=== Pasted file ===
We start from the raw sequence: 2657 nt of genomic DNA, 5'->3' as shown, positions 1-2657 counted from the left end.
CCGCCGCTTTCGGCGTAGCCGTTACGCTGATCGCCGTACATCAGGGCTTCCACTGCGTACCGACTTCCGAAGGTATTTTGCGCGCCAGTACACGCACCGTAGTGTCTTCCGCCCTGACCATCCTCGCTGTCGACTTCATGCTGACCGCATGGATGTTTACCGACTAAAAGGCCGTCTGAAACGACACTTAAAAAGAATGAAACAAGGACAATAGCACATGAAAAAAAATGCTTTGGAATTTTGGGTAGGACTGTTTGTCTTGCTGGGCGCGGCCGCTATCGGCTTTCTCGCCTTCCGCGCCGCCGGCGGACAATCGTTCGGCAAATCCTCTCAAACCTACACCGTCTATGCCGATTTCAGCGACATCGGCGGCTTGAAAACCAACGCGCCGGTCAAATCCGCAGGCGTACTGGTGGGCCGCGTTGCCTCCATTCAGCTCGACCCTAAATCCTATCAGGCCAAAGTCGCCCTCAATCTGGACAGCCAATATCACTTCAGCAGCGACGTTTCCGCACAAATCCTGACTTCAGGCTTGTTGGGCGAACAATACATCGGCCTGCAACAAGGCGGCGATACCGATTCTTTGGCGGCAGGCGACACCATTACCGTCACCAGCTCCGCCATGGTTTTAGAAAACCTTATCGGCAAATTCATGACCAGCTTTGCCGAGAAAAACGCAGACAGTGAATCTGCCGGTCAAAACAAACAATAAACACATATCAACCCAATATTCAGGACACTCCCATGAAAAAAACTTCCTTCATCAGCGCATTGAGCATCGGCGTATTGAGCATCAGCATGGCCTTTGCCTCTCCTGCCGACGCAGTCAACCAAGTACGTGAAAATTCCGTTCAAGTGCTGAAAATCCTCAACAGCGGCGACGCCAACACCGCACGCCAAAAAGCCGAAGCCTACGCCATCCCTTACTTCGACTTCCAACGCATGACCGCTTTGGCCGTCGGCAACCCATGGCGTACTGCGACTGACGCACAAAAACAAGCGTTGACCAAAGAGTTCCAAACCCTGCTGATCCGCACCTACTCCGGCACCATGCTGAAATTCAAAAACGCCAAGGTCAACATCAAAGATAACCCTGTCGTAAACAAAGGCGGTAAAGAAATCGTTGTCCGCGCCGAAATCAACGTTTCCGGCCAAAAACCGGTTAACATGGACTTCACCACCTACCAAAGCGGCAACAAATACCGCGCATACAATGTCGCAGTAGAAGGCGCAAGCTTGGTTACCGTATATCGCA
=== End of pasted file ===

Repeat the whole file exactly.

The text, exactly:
We start from the raw sequence: 2657 nt of genomic DNA, 5'->3' as shown, positions 1-2657 counted from the left end.
CCGCCGCTTTCGGCGTAGCCGTTACGCTGATCGCCGTACATCAGGGCTTCCACTGCGTACCGACTTCCGAAGGTATTTTGCGCGCCAGTACACGCACCGTAGTGTCTTCCGCCCTGACCATCCTCGCTGTCGACTTCATGCTGACCGCATGGATGTTTACCGACTAAAAGGCCGTCTGAAACGACACTTAAAAAGAATGAAACAAGGACAATAGCACATGAAAAAAAATGCTTTGGAATTTTGGGTAGGACTGTTTGTCTTGCTGGGCGCGGCCGCTATCGGCTTTCTCGCCTTCCGCGCCGCCGGCGGACAATCGTTCGGCAAATCCTCTCAAACCTACACCGTCTATGCCGATTTCAGCGACATCGGCGGCTTGAAAACCAACGCGCCGGTCAAATCCGCAGGCGTACTGGTGGGCCGCGTTGCCTCCATTCAGCTCGACCCTAAATCCTATCAGGCCAAAGTCGCCCTCAATCTGGACAGCCAATATCACTTCAGCAGCGACGTTTCCGCACAAATCCTGACTTCAGGCTTGTTGGGCGAACAATACATCGGCCTGCAACAAGGCGGCGATACCGATTCTTTGGCGGCAGGCGACACCATTACCGTCACCAGCTCCGCCATGGTTTTAGAAAACCTTATCGGCAAATTCATGACCAGCTTTGCCGAGAAAAACGCAGACAGTGAATCTGCCGGTCAAAACAAACAATAAACACATATCAACCCAATATTCAGGACACTCCCATGAAAAAAACTTCCTTCATCAGCGCATTGAGCATCGGCGTATTGAGCATCAGCATGGCCTTTGCCTCTCCTGCCGACGCAGTCAACCAAGTACGTGAAAATTCCGTTCAAGTGCTGAAAATCCTCAACAGCGGCGACGCCAACACCGCACGCCAAAAAGCCGAAGCCTACGCCATCCCTTACTTCGACTTCCAACGCATGACCGCTTTGGCCGTCGGCAACCCATGGCGTACTGCGACTGACGCACAAAAACAAGCGTTGACCAAAGAGTTCCAAACCCTGCTGATCCGCACCTACTCCGGCACCATGCTGAAATTCAAAAACGCCAAGGTCAACATCAAAGATAACCCTGTCGTAAACAAAGGCGGTAAAGAAATCGTTGTCCGCGCCGAAATCAACGTTTCCGGCCAAAAACCGGTTAACATGGACTTCACCACCTACCAAAGCGGCAACAAATACCGCGCATACAATGTCGCAGTAGAAGGCGCAAGCTTGGTTACCGTATATCGCA